HORSE RACING—RELAXING ($7.60), ridden by Angel Cordero Jr., defeated Irish Tower by three lengths to win the $138,600 John B. Campbell Handicap at Bowie. The 5-year-old marc ran the 1¼ miles in 2:04[3/5].
MOTOR SPORTS—ALAN JONES, driving a Williams at an average of 87.60 mph on the 2.02-mile circuit, won the Long Beach (Calif.) Grand Prix (page 18).
Cale Yarborough, averaging 133.619 mph in a Buick, won a 500-mile Grand National on the Atlanta International Raceway's 1.522-mile oval. He beat Harry Gant, who also drove a Buick, by 33 seconds.
SKIING—UTAH won the NCAA title by defeating Vermont 183-172 in Park City, Utah.
TENNIS—JIMMY CONNORS beat Brian Gottfried 6-2, 6-4, 6-3 to win the $175,000 Belgian International Indoor Championships in Brussels.
Martina Navratilova defeated Pam Shriver 6-2, 6-4 to win a $ 175,000 tournament in Dallas.
TRACK & FIELD—TEXAS-EL PASO, paced by SULEIMAN NYAMBUI who won the mile for the third straight year, took the NCAA indoor championship for the second year in a row, outscoring runner-up Southern Methodist 76-51 in Detroit. KEITH CONNOR of SMU (and England) established a world indoor record of 56'9½" in the triple jump, surpassing the 56'9¼" of the U.S.S.R.'s Shamil Abbyasov set last month. CARL LEWIS of Houston became the first NCAA athlete since Jesse Owens in 1936 to win both the long jump (27'10") and the sprint, and LEO WILLIAMS of Navy set a meet record in the high jump, clearing 7'5¼" (page 42).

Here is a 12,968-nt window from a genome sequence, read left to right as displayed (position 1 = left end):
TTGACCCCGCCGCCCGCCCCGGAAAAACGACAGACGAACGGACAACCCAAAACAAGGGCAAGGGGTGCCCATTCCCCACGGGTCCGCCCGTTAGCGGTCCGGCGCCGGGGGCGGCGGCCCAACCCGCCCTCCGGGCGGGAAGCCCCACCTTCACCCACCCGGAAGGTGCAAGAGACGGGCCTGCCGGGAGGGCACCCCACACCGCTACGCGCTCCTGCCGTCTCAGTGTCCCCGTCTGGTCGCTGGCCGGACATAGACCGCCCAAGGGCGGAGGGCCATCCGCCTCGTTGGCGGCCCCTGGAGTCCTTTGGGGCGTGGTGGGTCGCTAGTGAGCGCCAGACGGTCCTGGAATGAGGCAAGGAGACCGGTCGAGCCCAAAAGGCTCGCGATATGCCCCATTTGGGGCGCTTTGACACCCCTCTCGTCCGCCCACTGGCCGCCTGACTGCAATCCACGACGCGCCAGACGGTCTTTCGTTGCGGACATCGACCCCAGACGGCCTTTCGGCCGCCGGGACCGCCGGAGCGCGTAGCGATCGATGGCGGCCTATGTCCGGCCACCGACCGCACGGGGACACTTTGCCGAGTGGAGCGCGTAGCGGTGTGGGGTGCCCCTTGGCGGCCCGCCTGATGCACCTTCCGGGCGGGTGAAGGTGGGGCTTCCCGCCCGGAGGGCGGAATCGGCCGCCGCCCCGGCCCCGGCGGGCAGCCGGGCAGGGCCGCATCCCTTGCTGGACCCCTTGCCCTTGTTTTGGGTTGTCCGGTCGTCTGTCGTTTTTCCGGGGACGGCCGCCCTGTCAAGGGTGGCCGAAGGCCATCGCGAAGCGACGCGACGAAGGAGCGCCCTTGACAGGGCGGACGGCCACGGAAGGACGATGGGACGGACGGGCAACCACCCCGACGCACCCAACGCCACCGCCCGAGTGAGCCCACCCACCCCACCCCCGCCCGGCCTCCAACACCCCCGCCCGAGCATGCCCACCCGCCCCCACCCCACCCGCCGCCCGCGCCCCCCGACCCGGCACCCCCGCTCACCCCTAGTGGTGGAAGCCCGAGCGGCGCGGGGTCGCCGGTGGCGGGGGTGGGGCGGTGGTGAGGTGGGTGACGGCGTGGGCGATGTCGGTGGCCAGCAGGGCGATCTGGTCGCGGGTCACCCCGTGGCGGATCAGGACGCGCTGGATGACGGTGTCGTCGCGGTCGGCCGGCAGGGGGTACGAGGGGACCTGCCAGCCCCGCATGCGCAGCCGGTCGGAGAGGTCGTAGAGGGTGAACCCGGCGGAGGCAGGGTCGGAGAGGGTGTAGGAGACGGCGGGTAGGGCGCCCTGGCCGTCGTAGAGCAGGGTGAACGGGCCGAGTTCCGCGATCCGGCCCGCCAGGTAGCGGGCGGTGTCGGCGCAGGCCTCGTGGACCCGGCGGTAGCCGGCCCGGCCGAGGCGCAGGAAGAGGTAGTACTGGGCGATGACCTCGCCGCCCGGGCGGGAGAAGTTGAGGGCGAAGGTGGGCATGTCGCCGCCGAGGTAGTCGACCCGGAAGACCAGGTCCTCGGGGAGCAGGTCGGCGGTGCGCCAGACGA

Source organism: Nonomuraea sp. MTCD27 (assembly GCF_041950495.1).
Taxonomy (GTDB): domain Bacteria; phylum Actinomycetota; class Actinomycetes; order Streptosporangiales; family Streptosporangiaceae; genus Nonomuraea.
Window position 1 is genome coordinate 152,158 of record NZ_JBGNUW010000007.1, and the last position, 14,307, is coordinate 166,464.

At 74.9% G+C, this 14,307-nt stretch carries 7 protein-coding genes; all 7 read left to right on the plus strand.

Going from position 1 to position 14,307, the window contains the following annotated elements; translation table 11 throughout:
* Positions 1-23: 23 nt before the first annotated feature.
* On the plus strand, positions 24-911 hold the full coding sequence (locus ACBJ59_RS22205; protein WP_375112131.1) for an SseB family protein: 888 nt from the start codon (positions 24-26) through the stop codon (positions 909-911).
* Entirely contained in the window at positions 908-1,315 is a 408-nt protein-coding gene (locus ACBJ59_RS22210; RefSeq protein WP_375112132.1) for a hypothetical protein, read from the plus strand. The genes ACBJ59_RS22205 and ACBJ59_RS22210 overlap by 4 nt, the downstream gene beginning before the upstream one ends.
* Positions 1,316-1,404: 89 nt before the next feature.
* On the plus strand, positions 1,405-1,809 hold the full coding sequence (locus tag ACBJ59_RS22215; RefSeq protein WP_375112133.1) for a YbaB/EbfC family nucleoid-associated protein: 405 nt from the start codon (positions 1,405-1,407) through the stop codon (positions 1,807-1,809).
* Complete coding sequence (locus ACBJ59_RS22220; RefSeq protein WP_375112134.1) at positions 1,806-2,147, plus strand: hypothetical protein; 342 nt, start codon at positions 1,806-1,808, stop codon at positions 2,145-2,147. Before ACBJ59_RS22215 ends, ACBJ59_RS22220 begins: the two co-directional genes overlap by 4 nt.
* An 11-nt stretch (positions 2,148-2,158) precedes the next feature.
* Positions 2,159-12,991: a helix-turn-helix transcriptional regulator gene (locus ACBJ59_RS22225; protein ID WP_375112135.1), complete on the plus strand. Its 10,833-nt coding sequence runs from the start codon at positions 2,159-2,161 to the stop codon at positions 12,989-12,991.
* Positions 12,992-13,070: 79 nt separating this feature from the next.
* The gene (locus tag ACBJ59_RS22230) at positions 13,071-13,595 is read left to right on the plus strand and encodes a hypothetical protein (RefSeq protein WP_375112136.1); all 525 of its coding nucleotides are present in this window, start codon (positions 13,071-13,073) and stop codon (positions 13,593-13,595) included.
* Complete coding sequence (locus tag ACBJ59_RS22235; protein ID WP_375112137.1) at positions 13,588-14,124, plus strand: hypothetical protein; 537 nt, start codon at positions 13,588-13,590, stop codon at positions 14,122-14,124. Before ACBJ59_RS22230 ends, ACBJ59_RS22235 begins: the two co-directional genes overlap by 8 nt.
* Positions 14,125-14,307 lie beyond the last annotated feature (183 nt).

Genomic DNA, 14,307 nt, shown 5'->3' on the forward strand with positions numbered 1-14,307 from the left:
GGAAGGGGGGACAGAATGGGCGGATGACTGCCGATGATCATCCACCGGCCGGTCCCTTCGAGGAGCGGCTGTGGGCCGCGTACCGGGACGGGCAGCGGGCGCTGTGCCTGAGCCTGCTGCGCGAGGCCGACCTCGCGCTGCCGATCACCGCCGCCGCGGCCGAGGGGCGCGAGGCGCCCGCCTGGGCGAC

Virginia won the AIAW indoor title, outscoring Florida State and Tennessee 48-46 in Pocatello, Idaho. At that meet, MERLENE OTTEY of Nebraska (and Jamaica) twice lowered her year-old indoor record of 37.13 in the 300-meter dash with clockings of 35.91 and 35.83.
WRESTLING—THE UNIVERSITY OF IOWA won its fourth consecutive NCAA championship, outscoring runner-up Oklahoma 129¾-100¼" in Princeton, N.J. The individual champions: 118 pounds—GENE MILLS, Syracuse; 126—DAN CUESTAS, Cal State-Bakersfield; 134—JIM GIBBONS, Iowa State; 142—ANDRE METZGER, Oklahoma; 150—NATE CARR, Iowa State; 158—RICKY STEWART, Oklahoma State; 167—MARK SCHULTZ, Oklahoma; 177—ED BANACH, Iowa; 190—TOM MARTUCCI, Trenton (N.J.) State; heavyweight—LOU BANACH, Iowa (page 48).
MILEPOSTS—ELECTED: To the Baseball Hall of Fame, JOHNNY (The Big Cat) MIZE, 68, who had a .312 average, 359 home runs and 1.337 RBIs in 15 seasons as a first baseman with the St. Louis Cardinals, New York Giants and Yankees; and ANDREW (Rube) FOSTER, who pitched or managed in the Negro leagues from 1897 to 1926 and founded the Negro National League in 1920. Foster, who was 51 when he died in 1930, got his nickname after he defeated Rube Waddell and the Philadelphia Athletics in an exhibition game in 1902.
HIRED: As coach of the Denver Broncos. DAN REEVES, 37, who had been an assistant with the Dallas Cowboys for the last seven seasons. He replaces Red Miller, 53, who was fired by the Broncos' new owner. Edgar F. Kaiser Jr. Miller's four-year record with Denver was 42-25 and included three trips to the playoffs and a 27-10 loss to Dallas in Super Bowl XII in 1978.
As coach of the Hartford Whalers, LARRY PLEAU, 33, who had acted as interim coach for 2½ weeks.
RESIGNED: As basketball coach at Colorado, BILL BLAIR, 38, who had a five-year record of 67-69; he blamed budgetary cuts for his decision.
DIED: BOB COOK, 23, a U.S. national cycling team member from 1978 to '80; of brain tumors; in Denver.
John M. (Red) Pollard, 71, the regular jockey for Scabiscuit; of natural causes; in Pawtucket, R.I.
Robert A. (Bob) Elson, 75, the voice of the Chicago White Sox from 1931 through 1970; of a heart condition; in Chicago. Elson, who also broadcast the Cubs' home games until 1942, received the Baseball Hall of Fame's Ford C. Frick Award in 1979 for contributions to the game by an announcer.